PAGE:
Interrogating what’s going on inside our own minds doesn’t seem like it should be a difficult task. But by trying to shine a light on those thoughts, we’re disturbing the very thing we want to measure in the first place. Or as American philosopher William James put it in 1890: “The attempt at introspective analysis… is in fact like seizing a spinning top to catch its motion, or trying to turn up the gas quickly enough to see how the darkness looks.”
Psychologist Russell Hurlburt at the University of Nevada, Las Vegas, has spent the last few decades training people to see inside their own minds more clearly in an attempt to learn something about our inner experiences at large. Though many individual studies on inner speech include only a small number of participants, making it hard to know whether their results apply more widely, Hurlburt estimates he’s been able to peek inside the minds of hundreds of people since he began his research. What he’s found suggests that the thoughts running through our heads are a lot more varied than we might suppose.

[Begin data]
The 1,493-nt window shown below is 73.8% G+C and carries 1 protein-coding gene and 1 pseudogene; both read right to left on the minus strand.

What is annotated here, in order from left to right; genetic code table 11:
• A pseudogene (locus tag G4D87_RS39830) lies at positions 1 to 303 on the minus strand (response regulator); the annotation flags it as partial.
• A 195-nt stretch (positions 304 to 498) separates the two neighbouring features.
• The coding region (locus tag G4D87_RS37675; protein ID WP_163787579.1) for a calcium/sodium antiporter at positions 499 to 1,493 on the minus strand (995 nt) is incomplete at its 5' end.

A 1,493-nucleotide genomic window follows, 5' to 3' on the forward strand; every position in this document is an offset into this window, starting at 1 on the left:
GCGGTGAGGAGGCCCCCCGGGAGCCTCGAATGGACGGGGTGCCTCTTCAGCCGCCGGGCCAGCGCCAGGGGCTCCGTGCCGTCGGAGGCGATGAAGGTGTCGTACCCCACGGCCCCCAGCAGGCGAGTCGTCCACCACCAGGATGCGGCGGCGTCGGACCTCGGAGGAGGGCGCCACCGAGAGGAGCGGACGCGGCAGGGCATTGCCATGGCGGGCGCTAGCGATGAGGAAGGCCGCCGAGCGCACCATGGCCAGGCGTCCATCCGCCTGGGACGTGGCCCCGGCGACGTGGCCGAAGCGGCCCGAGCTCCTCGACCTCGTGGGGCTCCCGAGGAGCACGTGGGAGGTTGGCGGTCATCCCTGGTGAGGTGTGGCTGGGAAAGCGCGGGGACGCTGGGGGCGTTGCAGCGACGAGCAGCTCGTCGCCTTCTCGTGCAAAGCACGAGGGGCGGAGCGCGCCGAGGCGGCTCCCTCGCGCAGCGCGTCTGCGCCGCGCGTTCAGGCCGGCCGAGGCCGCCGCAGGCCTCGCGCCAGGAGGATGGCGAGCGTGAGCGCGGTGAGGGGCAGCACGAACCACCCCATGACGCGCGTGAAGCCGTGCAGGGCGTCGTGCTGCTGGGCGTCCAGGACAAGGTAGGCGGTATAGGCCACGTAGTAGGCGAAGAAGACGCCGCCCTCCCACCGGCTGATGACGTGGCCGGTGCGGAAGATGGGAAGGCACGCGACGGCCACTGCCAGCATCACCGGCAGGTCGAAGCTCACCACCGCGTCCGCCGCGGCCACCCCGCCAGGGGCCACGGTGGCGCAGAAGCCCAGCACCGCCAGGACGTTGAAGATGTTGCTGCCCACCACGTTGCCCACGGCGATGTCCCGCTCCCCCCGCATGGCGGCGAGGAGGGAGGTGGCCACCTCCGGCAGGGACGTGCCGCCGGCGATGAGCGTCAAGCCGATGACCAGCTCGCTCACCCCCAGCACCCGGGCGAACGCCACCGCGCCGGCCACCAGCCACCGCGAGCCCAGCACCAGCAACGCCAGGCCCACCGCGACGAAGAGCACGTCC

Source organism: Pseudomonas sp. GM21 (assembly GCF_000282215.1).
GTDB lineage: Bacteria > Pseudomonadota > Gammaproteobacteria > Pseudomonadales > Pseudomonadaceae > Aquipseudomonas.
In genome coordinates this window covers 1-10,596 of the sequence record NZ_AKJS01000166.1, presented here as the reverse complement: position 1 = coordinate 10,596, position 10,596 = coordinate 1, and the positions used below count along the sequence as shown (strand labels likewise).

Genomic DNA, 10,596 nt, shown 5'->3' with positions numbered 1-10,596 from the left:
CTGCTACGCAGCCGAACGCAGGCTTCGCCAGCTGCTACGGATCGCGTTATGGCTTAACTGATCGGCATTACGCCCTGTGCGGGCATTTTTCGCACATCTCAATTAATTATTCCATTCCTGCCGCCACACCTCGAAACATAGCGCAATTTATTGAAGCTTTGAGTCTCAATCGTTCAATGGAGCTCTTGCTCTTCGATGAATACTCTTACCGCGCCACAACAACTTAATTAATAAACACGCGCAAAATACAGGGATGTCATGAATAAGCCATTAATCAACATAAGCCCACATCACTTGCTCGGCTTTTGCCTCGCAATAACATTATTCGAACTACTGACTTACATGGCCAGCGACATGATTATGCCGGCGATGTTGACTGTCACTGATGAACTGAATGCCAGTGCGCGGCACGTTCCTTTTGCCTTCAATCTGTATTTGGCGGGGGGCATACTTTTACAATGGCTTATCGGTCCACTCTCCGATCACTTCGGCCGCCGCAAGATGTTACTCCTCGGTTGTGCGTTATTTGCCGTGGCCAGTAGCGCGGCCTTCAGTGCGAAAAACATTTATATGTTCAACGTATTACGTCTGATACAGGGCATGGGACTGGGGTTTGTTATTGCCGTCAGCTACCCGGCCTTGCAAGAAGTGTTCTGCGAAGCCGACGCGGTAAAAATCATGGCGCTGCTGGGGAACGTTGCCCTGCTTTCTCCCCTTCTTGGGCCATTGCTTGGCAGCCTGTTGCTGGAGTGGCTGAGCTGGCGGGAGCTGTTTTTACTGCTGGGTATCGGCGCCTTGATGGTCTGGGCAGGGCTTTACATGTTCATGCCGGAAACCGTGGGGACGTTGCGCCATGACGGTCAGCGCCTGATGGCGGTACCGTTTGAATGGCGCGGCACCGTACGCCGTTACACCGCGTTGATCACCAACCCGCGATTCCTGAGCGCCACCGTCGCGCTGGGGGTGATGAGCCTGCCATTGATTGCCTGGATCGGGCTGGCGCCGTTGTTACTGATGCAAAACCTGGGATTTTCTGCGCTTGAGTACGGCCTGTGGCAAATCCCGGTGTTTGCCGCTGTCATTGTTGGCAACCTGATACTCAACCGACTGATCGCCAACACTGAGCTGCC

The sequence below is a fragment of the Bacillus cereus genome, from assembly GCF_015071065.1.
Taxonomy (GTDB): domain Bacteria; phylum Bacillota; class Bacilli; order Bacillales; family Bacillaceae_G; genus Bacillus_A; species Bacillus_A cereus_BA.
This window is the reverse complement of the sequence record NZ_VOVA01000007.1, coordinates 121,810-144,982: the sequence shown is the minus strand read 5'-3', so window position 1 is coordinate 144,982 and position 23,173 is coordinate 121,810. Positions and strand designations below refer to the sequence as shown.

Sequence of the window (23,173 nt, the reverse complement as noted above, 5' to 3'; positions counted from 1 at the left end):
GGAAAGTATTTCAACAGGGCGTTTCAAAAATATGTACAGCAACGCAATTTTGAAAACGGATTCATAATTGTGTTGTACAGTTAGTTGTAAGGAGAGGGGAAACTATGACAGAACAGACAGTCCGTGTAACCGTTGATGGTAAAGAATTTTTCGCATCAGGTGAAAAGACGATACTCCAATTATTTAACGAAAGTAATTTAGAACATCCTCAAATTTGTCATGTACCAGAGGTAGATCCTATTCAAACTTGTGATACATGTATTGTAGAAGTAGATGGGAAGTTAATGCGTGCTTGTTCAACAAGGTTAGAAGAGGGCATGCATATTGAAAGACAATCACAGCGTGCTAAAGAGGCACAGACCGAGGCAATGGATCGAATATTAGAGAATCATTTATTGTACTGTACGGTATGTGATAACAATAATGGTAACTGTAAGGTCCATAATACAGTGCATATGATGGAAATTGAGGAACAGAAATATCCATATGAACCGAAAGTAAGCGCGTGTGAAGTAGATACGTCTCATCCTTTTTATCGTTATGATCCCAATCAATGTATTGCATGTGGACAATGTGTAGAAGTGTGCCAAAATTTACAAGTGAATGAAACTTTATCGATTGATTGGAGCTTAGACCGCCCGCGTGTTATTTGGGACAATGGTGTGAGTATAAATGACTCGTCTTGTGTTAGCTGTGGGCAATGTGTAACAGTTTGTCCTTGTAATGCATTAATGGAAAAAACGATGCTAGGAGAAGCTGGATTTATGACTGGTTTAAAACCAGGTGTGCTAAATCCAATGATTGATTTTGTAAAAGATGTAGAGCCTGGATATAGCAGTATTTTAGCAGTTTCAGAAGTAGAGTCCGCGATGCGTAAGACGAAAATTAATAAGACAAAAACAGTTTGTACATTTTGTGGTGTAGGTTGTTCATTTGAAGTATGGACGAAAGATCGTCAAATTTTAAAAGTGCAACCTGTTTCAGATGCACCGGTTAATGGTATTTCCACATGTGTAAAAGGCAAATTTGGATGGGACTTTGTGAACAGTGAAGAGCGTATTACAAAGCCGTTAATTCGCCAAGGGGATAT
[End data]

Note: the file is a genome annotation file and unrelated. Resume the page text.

For one, words don’t seem to feature as heavily in our day-to-day thoughts as many of us think they do. “Most people think that they think in words, but many people are mistaken about that,” he says.